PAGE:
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Moran v. Zych

United States District Court, W.D. Virginia, Roanoke Division

March 2, 2016

RODGER LEE MORAN, Petitioner,
v.
C. ZYCH, WARDEN, Respondent.

MEMORANDUM OPINION

NORMAN K. MOON UNITED STATES DISTRICT JUDGE.

Petitioner Rodger Lee Moran, a federal inmate proceeding pro se, filed a petition for writ of habeas corpus pursuant to 28 U.S.C. § 2241. Moran claims that he is actually innocent of the 21 U.S.C. § 851 enhancement applied to his sentence. Specifically, Moran argues that his prior convictions that were used to establish his career offender status during sentence calculations were not found beyond a reasonable doubt by the jury.[1] Upon review of the petition, I conclude that Moran fails to demonstrate that he is entitled to relief under § 2241 and, therefore, I will grant respondent’s motion to dismiss the petition.

Ordinarily, a motion pursuant to 28 U.S.C. § 2255, and not a petition pursuant to 28 U.S.C. § 2241, is the appropriate vehicle for challenging a conviction or the imposition of a sentence, unless a motion pursuant to § 2255 is “inadequate and ineffective” for those purposes. In re Jones, 226 F.3d 328, 333-34 (4th Cir. 2000); see also United States v. Little, 392 F.3d 671 (4th Cir. 2004) (“[An] attack on the execution of [a] sentence and not a collateral attack on [a] conviction . . . [is] properly brought under 28 U.S.C.A. § 2241.”). A motion pursuant to § 2255 is “inadequate and ineffective” to challenge the imposition of a sentence only when (1) settled law established the legality of the conviction or sentence at the time imposed; (2) after the prisoner has completed his appeal and first § 2255 motion, a change in substantive law renders the conduct for which the prisoner was convicted no longer criminal; and (3) the prisoner cannot satisfy the gatekeeping provisions of § 2255 because the new rule is not one of constitutional law made retroactively applicable to cases on collateral review. Id.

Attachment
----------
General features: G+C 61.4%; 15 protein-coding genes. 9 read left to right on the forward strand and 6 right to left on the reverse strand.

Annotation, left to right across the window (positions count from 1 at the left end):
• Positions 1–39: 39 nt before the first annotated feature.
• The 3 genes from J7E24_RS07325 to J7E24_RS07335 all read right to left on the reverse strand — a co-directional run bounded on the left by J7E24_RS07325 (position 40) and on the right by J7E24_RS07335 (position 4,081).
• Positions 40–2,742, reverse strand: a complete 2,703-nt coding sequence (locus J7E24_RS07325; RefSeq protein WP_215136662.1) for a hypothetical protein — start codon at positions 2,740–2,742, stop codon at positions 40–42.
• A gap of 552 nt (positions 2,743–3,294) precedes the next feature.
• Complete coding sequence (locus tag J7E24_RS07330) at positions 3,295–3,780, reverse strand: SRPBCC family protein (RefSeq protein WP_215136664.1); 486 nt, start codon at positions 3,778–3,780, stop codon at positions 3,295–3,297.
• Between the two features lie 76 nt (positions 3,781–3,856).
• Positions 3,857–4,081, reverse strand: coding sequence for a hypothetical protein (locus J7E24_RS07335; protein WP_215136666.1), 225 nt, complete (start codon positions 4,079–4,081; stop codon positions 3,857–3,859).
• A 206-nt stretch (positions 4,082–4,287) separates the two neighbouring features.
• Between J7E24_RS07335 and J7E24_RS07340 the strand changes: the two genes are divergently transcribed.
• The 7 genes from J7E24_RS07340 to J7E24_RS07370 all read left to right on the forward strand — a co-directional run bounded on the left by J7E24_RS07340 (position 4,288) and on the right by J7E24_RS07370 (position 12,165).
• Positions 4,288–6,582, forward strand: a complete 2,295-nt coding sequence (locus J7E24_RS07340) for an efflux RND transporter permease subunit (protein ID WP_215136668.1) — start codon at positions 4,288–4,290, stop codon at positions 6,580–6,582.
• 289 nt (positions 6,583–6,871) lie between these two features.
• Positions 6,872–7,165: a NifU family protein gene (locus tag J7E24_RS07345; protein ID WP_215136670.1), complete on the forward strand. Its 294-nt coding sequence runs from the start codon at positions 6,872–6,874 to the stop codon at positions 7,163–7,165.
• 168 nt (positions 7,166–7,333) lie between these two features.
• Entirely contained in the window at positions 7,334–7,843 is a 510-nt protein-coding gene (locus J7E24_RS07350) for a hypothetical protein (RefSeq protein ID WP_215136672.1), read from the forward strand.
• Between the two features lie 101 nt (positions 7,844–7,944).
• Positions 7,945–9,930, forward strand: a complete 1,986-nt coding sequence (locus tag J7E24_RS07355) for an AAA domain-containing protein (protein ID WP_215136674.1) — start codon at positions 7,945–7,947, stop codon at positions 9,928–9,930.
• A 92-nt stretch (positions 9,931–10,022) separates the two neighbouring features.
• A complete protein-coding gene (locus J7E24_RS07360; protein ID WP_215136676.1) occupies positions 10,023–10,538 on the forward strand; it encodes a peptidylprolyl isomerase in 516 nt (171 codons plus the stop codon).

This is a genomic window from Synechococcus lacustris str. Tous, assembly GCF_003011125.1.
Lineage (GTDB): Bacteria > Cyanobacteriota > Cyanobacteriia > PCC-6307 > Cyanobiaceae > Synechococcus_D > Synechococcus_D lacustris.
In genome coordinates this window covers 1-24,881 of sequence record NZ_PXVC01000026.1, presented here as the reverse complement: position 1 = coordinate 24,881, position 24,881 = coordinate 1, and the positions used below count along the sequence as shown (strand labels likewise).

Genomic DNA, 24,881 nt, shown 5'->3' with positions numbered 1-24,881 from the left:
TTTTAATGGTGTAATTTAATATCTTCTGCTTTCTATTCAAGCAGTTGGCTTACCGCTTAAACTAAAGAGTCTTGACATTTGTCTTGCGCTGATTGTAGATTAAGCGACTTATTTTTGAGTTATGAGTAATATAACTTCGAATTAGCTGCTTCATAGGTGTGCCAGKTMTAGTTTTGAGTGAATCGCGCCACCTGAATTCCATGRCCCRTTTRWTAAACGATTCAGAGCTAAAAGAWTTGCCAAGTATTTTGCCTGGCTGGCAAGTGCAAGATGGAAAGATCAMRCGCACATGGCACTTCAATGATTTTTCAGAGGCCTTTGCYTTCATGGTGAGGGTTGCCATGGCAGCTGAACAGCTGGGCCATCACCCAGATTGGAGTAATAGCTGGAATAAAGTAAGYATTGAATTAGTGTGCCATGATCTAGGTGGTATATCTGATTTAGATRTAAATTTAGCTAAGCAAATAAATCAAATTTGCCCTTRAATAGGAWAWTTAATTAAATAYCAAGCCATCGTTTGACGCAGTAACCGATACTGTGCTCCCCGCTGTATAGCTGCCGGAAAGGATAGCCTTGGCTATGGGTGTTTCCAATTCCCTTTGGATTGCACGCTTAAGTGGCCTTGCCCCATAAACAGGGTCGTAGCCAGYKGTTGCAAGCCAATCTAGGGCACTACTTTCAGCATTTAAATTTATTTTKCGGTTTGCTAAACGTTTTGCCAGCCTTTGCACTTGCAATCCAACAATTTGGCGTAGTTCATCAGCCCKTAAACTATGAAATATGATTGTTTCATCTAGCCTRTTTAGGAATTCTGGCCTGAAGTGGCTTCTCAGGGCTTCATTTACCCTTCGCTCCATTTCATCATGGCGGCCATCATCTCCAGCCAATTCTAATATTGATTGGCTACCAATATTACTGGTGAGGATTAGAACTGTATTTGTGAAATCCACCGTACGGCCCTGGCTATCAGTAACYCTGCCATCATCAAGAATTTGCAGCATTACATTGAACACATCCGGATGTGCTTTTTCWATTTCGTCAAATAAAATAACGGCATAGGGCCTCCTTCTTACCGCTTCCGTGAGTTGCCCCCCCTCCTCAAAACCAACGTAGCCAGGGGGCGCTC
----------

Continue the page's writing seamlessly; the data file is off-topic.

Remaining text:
Moran’s petition does not indicate any respect in which his case meets the standard under In re Jones to proceed under § 2241. Specifically, the second element of the test requires that “substantive law changed such that the conduct of which the prisoner was convicted is deemed not to be criminal.” This statement has not been extended to include sentencing calculations made pursuant to the United States Sentencing Guidelines. See United States v. Pettiford, 612 F.3d 270, 284 (4th Cir. 2010) (holding that “actual innocence applies in the context of habitual offender provisions only where the challenge to eligibility stems from factual innocence of the predicate crimes, and not from the legal classification of the predicate crimes.”); see also United States v. Poole, 531 F.3d 263, 267 n.7 (4th Cir. 2008) (“Fourth Circuit precedent has likewise not extended the reach of the savings clause to those petitioners challenging only their sentence.” (citing In re Jones, 226 F.3d at 333-34)). Clearly there has been no change in the law making it now legal to conspire to distribute methamphetamine. Accordingly, Moran fails to meet the In re Jones standard to show that § 2255 is inadequate to test the legality of his conviction and, thus, his claims cannot be addressed under § 2241.[2]

III.

For the reasons stated, I will grant respondent’s motion to dismiss ...


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